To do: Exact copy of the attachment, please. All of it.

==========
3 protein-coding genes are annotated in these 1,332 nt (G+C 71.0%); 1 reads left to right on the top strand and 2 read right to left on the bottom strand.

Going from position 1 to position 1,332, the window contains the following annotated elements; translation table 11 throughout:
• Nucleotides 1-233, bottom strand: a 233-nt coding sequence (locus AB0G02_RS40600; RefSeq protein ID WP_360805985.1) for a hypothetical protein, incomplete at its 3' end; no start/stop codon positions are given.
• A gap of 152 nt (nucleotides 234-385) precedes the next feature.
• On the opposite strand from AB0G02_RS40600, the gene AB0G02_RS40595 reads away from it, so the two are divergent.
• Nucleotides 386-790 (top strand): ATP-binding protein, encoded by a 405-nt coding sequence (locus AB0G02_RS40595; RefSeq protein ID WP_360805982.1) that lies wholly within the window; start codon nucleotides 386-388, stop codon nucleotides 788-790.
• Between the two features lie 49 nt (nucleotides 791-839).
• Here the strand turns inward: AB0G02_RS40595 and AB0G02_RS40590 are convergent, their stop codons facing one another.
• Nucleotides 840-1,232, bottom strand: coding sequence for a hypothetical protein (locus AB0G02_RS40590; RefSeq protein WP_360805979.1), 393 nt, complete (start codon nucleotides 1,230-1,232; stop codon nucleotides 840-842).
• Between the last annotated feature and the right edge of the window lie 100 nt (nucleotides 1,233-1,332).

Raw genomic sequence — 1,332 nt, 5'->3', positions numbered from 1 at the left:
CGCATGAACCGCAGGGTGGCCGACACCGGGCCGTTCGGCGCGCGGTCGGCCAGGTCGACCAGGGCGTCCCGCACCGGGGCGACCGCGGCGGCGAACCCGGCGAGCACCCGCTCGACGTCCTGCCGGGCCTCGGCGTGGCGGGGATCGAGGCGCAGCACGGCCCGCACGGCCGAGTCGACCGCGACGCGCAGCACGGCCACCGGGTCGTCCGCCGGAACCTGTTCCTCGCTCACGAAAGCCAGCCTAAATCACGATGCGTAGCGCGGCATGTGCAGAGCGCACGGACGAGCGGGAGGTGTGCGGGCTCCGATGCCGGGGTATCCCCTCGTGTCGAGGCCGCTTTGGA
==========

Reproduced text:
3 protein-coding genes are annotated in these 1,332 nt (G+C 71.0%); 1 reads left to right on the top strand and 2 read right to left on the bottom strand.

Going from position 1 to position 1,332, the window contains the following annotated elements; translation table 11 throughout:
• Nucleotides 1-233, bottom strand: a 233-nt coding sequence (locus AB0G02_RS40600; RefSeq protein ID WP_360805985.1) for a hypothetical protein, incomplete at its 3' end; no start/stop codon positions are given.
• A gap of 152 nt (nucleotides 234-385) precedes the next feature.
• On the opposite strand from AB0G02_RS40600, the gene AB0G02_RS40595 reads away from it, so the two are divergent.
• Nucleotides 386-790 (top strand): ATP-binding protein, encoded by a 405-nt coding sequence (locus AB0G02_RS40595; RefSeq protein ID WP_360805982.1) that lies wholly within the window; start codon nucleotides 386-388, stop codon nucleotides 788-790.
• Between the two features lie 49 nt (nucleotides 791-839).
• Here the strand turns inward: AB0G02_RS40595 and AB0G02_RS40590 are convergent, their stop codons facing one another.
• Nucleotides 840-1,232, bottom strand: coding sequence for a hypothetical protein (locus AB0G02_RS40590; RefSeq protein WP_360805979.1), 393 nt, complete (start codon nucleotides 1,230-1,232; stop codon nucleotides 840-842).
• Between the last annotated feature and the right edge of the window lie 100 nt (nucleotides 1,233-1,332).

Raw genomic sequence — 1,332 nt, 5'->3', positions numbered from 1 at the left:
CGCATGAACCGCAGGGTGGCCGACACCGGGCCGTTCGGCGCGCGGTCGGCCAGGTCGACCAGGGCGTCCCGCACCGGGGCGACCGCGGCGGCGAACCCGGCGAGCACCCGCTCGACGTCCTGCCGGGCCTCGGCGTGGCGGGGATCGAGGCGCAGCACGGCCCGCACGGCCGAGTCGACCGCGACGCGCAGCACGGCCACCGGGTCGTCCGCCGGAACCTGTTCCTCGCTCACGAAAGCCAGCCTAAATCACGATGCGTAGCGCGGCATGTGCAGAGCGCACGGACGAGCGGGAGGTGTGCGGGCTCCGATGCCGGGGTATCCCCTCGTGTCGAGGCCGCTTTGGA